Almost 690 million people around the world were undernourished last year, according to a new United Nations report, continuing what experts say is a worrying increase in global hunger.
The number of people who went hungry in 2019 was up 10 million from the previous year, and up 60 million from five years ago, said a report entitled The State of Food Security and Nutrition in the World.
The report, released this month, was authored by international groups including the UN’s Food and Agriculture Organization, the UN’s International Children’s Fund, the World Health Organization, the World Food Programme, and the International Fund for Agricultural Development.
It warned that nearly 9% of the world’s population was undernourished last year, marking an increase in hunger despite international efforts to fight it.
The majority of people who went hungry in 2019 live in Asia, followed by Africa, the report said. Undernourishment is worse among women than among men, and the gender gap is growing.
The ongoing COVID-19 pandemic has worsened projections for nutrition and food security. Estimates suggest that the pandemic could add 100 million people to those who are undernourished this year.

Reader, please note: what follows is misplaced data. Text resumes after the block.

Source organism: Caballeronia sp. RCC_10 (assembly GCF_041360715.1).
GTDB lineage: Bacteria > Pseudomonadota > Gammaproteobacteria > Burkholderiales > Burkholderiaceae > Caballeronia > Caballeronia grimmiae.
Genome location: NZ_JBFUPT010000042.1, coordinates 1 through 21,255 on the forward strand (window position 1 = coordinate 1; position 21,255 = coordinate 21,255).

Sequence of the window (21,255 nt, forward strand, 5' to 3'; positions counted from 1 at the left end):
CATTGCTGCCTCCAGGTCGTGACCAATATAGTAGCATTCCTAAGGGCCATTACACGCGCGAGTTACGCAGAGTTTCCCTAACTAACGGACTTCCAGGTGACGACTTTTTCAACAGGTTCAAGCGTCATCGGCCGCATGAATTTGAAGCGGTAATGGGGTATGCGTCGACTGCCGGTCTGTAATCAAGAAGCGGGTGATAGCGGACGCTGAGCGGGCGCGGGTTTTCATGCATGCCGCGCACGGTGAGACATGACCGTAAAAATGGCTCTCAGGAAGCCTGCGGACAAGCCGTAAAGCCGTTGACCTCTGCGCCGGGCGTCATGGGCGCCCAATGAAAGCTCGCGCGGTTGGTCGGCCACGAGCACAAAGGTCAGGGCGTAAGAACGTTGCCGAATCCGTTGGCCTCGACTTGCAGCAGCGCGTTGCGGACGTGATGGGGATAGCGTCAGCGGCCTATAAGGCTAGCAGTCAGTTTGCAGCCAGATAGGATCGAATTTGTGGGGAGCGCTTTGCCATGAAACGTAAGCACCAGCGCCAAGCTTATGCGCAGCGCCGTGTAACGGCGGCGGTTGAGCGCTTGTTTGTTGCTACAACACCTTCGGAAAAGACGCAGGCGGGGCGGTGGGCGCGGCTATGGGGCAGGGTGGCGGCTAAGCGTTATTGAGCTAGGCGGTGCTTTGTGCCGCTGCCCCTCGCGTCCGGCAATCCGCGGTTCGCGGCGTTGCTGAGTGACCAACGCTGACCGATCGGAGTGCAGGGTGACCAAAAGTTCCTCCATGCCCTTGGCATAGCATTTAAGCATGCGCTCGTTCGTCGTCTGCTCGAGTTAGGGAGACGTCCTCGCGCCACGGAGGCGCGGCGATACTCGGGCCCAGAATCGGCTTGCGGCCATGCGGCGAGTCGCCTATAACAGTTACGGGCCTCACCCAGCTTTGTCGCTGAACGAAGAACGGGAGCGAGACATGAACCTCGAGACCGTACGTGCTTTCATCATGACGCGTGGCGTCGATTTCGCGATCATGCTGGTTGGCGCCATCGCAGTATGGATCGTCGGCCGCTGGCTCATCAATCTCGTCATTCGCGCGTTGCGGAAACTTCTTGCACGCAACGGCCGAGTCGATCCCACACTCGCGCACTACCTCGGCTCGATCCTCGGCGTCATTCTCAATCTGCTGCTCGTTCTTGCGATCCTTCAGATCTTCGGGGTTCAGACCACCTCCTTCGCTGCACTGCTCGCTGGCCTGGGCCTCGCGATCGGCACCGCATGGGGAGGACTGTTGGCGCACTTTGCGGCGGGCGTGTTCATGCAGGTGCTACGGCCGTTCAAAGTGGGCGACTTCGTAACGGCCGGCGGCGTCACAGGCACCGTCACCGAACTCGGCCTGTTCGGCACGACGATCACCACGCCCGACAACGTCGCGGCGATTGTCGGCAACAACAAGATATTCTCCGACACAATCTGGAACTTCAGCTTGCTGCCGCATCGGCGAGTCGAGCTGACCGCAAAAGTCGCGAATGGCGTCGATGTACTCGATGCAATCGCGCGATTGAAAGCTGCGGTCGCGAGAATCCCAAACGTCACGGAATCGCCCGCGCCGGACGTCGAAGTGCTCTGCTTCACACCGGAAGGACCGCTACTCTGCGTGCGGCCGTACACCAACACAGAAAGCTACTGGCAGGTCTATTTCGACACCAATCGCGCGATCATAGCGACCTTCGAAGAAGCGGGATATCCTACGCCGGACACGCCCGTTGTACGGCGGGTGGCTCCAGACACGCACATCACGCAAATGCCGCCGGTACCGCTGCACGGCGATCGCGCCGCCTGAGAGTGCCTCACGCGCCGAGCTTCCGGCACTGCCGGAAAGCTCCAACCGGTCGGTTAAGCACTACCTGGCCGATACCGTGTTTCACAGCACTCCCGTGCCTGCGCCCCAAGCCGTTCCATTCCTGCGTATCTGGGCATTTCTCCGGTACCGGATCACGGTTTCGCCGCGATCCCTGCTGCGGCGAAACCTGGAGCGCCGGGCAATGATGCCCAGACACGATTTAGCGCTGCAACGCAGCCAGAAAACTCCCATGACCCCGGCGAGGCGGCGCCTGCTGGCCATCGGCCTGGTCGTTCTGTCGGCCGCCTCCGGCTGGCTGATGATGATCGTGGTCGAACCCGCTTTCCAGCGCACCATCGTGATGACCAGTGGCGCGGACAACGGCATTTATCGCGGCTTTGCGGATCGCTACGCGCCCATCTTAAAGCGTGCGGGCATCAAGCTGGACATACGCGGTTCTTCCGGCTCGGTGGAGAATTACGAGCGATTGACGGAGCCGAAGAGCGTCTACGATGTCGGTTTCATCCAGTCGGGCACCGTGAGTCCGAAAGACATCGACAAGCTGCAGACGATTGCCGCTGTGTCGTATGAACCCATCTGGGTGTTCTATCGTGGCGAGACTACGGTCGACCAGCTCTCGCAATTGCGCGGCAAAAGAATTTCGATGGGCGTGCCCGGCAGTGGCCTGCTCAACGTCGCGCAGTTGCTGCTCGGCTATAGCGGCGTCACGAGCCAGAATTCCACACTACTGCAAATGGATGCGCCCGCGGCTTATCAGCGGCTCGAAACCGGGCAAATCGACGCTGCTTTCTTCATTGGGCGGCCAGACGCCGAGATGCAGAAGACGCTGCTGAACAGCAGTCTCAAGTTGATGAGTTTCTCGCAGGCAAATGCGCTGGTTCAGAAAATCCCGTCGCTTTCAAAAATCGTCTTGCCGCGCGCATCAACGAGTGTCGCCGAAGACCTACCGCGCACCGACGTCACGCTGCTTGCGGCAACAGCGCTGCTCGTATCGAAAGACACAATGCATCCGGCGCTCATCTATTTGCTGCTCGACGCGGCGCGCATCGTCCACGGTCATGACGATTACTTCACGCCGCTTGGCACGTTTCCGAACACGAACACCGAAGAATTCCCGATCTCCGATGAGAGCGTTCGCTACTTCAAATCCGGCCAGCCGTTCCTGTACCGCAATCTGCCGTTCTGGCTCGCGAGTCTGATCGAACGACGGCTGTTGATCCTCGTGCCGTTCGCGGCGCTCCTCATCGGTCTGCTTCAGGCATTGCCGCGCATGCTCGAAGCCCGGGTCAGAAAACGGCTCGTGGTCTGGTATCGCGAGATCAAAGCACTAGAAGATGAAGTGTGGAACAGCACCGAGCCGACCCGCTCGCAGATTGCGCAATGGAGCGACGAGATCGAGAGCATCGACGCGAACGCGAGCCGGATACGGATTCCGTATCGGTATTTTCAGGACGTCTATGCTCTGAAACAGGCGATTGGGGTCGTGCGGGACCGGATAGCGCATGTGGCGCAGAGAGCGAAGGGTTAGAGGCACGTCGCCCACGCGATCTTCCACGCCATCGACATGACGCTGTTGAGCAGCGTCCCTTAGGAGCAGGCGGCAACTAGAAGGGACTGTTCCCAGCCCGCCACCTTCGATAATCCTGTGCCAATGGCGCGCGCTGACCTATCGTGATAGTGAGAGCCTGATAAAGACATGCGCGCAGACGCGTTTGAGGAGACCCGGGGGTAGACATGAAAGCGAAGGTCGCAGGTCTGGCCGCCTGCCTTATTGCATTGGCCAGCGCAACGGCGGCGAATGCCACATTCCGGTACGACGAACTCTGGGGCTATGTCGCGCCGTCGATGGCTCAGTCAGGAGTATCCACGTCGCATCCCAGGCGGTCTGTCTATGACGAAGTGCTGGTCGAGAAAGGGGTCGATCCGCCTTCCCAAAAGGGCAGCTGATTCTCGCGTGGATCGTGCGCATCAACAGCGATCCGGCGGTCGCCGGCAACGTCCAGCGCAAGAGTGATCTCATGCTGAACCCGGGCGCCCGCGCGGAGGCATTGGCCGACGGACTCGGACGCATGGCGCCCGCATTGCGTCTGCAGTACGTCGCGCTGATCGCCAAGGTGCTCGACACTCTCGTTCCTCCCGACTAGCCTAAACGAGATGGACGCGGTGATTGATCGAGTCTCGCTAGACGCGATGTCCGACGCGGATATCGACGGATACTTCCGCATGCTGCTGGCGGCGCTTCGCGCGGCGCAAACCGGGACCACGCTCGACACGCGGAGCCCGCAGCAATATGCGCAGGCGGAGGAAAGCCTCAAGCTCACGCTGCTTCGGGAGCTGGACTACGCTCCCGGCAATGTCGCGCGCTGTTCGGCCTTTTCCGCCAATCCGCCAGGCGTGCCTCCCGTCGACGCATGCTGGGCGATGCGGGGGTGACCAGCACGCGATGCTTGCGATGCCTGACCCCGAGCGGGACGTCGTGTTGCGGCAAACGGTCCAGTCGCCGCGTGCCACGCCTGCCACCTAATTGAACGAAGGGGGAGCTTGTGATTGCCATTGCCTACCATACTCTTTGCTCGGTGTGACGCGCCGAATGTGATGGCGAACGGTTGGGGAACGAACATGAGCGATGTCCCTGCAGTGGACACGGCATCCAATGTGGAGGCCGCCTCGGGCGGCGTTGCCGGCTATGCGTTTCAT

In May, Catholic Relief Services launched a campaign to help address global hunger.
The agency warned that many countries were already experiencing a food crisis prior to the coronavirus pandemic. Now, unemployment, lockdowns, heightened food prices, and supply disruptions have made it even more difficult for impoverished families in many areas to get food.
CRS president and CEO Sean Callahan warned of a “shadow pandemic” of worsening hunger in vulnerable parts of the world.
“Now is the time for us to lead the way forward to ensure that these communities have the support they need to make it through this crisis and beyond,” he said.
“If we don’t provide adequate food to children now, it will impact them for the rest of their lives.”
The “Lead the Way on Hunger” campaign encourages Catholics to educate themselves and help fight global hunger through prayer, donations, efforts to raise awareness, and advocacy on behalf of foreign aid legislation.
Archbishop Bernard Hebda of St. Paul and Minneapolis, a member of the CRS board, praised the campaign as an expression of solidarity, work for the common good, and promotion of human dignity.
“We believe that each life, no matter how vulnerable, is precious,” the archbishop said.
Catholic Relief Services is active in many countries to help alleviate food insecurity. In Guatemala, the agency is helping offer packages of rice, corn, beans and oil for children who are at risk of undernutrition and often receive their only meal of the day through distribution programs at their schools, which have closed due to the pandemic. In the Philippines, CRS aided a home for people with disabilities to acquire a one-month supply of food and hygiene items.
Catholic Relief Services is also helping with instructions and supplies for hand-washing and sanitization, to help prevent the spread of the coronavirus.